Lakers-Suns preview, Pt. 2: How much will LA’s size advantage matter?

May 21, 2021, 8:10 AM | Updated: 4:36 pm

Los Angeles Lakers forward Anthony Davis (3) grabs a rebound next to Phoenix Suns center Deandre Ay...

Los Angeles Lakers forward Anthony Davis (3) grabs a rebound next to Phoenix Suns center Deandre Ayton (22) during the second half of an NBA basketball game Sunday, May 9, 2021, in Los Angeles. (AP Photo/Marcio Jose Sanchez)

(AP Photo/Marcio Jose Sanchez)

To get you ready for the Phoenix Suns’ first-round matchup with the Los Angeles Lakers, Kellan Olson of Empire of the Suns is rolling through some of his biggest keys to the series.

After reviewing Devin Booker’s potential impact, it’s time to look down low.

We will learn together the answer to that question in the headline over the first game or two, because right now, it’s hard to be sure.

The Lakers saw tremendous success going small against the Golden State Warriors on Wednesday, as Anthony Davis at the 5 has always been the prominent feature of their best lineups. They’ll still likely start Andre Drummond, Montrezl Harrell or Marc Gasol against the Suns and will probably have the rotation include another player.

Their presence on the court changes how the Suns can defend Davis.

Deandre Ayton is the only player close to a good option on Davis. He has all the athletic and physical traits to match him. Experience is his only weakness.

Jae Crowder has that experience and will get physical with Davis to make him work, but that’s the extent of it. Davis is too big.

So, if Drummond or another center starts, does Suns head coach Monty Williams put Crowder on that center to get Ayton on Davis?

If so, can they gang rebound together enough? If not, how do the Suns perform defending Davis as a team, which is what Crowder’s assignment would require?

On the latter, the Suns didn’t tip their hand for the last meeting, starting Torrey Craig on Davis and putting in a suboptimal effort.

There’s a weird counterbalance to all this because, in a way, Phoenix wants one of those centers out there. As we saw Wednesday, the Warriors had a good ol’ time putting Drummond in ball screen actions. All three of the centers are negatives there, even the former Defensive Player of the Year Gasol at the age of 36.

Chris Paul and Devin Booker can pick those guys apart.

When the Lakers do go small, Ayton, the X-factor of the entire series, is going to swing a lot with the job he does on Davis.

Davis can dominate this series and have it done in five games, easy. Draymond Green’s performance on Davis this Wednesday was one-of-one, but Ayton has shown an ability over his career (and this season) to rise to the challenge defensively on some of the NBA’s premier players.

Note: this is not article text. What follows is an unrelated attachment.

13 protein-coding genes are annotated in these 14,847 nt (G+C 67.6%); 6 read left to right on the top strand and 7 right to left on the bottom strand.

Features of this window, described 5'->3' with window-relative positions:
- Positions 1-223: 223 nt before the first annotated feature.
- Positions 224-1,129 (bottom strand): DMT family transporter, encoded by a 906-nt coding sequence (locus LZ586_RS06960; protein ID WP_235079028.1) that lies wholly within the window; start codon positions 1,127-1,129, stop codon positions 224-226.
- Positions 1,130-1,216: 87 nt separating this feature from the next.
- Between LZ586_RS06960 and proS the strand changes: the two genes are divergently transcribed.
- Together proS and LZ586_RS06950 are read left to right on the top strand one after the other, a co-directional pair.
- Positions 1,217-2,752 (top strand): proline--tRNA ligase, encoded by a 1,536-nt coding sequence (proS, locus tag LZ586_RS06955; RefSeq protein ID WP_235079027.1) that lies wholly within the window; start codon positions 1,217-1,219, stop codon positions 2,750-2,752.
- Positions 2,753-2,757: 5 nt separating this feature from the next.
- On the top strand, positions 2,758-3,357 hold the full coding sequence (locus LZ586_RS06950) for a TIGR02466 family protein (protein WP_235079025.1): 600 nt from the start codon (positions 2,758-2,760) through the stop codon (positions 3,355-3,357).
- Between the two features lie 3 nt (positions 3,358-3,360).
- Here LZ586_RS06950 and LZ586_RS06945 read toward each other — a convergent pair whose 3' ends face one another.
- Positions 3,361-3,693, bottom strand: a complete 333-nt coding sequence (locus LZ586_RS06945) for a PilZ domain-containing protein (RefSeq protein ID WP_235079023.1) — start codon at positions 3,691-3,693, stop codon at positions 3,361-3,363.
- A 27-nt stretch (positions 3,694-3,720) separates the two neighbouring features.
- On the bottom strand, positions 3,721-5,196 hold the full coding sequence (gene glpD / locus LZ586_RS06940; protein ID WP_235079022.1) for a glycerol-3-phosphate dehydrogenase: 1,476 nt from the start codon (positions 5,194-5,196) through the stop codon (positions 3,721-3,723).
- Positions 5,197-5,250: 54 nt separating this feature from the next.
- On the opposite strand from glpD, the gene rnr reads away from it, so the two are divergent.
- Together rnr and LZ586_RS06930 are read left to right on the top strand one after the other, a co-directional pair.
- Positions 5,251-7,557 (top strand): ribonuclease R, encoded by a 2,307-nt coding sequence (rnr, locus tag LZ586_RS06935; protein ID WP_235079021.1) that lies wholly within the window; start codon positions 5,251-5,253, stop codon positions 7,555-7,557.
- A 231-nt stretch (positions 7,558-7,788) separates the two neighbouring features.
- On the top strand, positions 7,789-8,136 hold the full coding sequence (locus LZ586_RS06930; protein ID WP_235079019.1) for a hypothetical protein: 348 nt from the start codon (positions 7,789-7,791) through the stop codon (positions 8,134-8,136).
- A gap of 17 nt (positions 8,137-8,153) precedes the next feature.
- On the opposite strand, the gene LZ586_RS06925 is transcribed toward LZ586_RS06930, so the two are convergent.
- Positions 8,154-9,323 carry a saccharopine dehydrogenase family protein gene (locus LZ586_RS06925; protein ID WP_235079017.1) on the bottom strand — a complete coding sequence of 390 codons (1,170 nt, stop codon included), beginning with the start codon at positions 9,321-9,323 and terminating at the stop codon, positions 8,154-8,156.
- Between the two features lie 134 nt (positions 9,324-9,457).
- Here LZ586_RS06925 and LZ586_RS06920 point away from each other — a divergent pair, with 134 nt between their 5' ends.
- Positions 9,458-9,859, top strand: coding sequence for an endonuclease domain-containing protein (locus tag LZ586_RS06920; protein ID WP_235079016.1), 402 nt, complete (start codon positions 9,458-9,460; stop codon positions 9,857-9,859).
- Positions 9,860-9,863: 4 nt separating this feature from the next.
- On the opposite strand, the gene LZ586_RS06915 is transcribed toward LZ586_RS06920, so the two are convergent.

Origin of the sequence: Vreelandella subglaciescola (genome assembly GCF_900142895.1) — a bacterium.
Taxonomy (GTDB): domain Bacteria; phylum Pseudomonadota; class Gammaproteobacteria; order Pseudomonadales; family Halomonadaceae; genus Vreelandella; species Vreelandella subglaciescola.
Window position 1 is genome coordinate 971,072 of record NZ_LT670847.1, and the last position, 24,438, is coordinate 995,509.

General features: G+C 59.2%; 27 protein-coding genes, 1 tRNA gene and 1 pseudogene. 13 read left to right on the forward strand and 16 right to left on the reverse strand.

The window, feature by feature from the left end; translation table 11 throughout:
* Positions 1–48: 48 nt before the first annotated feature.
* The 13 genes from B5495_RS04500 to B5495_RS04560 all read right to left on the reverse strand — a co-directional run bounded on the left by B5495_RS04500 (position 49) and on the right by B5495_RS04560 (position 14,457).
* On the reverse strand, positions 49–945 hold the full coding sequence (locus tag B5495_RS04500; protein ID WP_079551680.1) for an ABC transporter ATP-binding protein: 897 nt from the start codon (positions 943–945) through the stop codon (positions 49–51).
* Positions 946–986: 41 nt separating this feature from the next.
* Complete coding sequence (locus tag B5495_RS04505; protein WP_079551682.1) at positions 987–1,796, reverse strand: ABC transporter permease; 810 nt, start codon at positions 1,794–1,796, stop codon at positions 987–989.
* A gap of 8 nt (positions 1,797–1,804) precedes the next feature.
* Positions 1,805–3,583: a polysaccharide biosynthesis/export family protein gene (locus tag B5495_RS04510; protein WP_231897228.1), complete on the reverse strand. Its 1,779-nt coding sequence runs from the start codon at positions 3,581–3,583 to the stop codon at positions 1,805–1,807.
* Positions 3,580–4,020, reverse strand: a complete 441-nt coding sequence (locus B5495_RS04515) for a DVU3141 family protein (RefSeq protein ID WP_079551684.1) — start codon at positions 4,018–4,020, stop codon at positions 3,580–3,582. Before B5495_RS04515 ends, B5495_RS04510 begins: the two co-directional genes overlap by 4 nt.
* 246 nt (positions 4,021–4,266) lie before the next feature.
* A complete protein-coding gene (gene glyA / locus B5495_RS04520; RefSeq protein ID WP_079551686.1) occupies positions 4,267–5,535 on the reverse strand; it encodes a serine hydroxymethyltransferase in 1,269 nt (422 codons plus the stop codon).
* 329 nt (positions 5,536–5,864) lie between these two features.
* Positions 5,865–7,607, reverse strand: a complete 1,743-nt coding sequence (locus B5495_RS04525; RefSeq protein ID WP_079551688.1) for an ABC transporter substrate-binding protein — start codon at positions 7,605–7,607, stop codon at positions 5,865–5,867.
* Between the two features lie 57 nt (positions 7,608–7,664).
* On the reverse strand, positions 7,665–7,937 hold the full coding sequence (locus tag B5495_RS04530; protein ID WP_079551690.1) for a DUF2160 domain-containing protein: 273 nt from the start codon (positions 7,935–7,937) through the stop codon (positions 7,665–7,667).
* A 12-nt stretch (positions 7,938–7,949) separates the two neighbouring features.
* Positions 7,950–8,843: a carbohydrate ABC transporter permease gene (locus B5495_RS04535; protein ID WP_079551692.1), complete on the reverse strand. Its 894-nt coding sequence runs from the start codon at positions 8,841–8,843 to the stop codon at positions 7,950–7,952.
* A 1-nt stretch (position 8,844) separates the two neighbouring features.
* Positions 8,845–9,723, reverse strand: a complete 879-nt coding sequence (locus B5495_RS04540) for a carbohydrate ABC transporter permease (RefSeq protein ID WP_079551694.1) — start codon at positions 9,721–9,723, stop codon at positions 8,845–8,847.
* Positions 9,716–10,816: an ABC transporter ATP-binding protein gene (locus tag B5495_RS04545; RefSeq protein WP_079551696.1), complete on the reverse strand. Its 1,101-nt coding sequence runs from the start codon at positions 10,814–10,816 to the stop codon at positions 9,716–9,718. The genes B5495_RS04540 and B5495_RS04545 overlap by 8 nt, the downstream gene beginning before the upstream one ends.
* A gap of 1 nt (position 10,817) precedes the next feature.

Davis and Ayton have hardly matched up the last two years. In that lone outing Davis got against the Suns this year, Ayton briefly guarded him in the second half, and The Brow showed why he’s such a difficult cover.

Ayton must avoid foul trouble. While he’s an inconsistent player, we have seen games this year where you could feel the Suns’ chances at a win slipping every extra second Ayton was on the bench.

If Williams is forced to keep him there, Frank Kaminsky and Dario Saric will get shredded. Both stand no chance on Davis, covering pick-and-rolls, protecting the rim and combating the Lakers’ centers on the glass. Kaminsky has improved his feel for defending ball screens and Saric has always been a smart overall defender, but both are limited by their athleticism.

The Suns would also have no interior presence offensively or defensively. They are dead last in the percentage of their shots at the rim, and on the other end, the Lakers are sixth while also being seventh in their efficiency there, per Cleaning the Glass.

It is not just on the Suns’ bigs to accomplish this, either. When Phoenix’s defense has not performed up to its high standards, it often starts with allowing too much dribble penetration.

Lakers like Dennis Schroder, Talen Horton-Tucker and Kyle Kuzma adding freebies by blowing by Suns perimeter defenders would really sting.

But all these paths do lead back to Ayton.

He needs to be there to clean up those mistakes and offer some resistance in the key. He needs to not lose focus on Davis, limiting him where he can without fouling or leaving him wide open on threes. He needs to be what Booker and Paul want as a pick-and-roll partner, setting the right type of screens and diving hard every single time.

We have seen that Ayton before. It is not often one that scores 25 points and grabs 15 rebounds. And that is more than fine.

No winning formula exists for the Suns if Ayton is disappearing for stretches of the game. The defending champs in a playoff setting will not offer that lenience.

And to wrap by going back on those needs, this does not need to be breakout series for him. Ayton just needs to do enough. We’ll see if he can.

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Lakers-Suns preview, Pt. 2: How much will LA’s size advantage matter?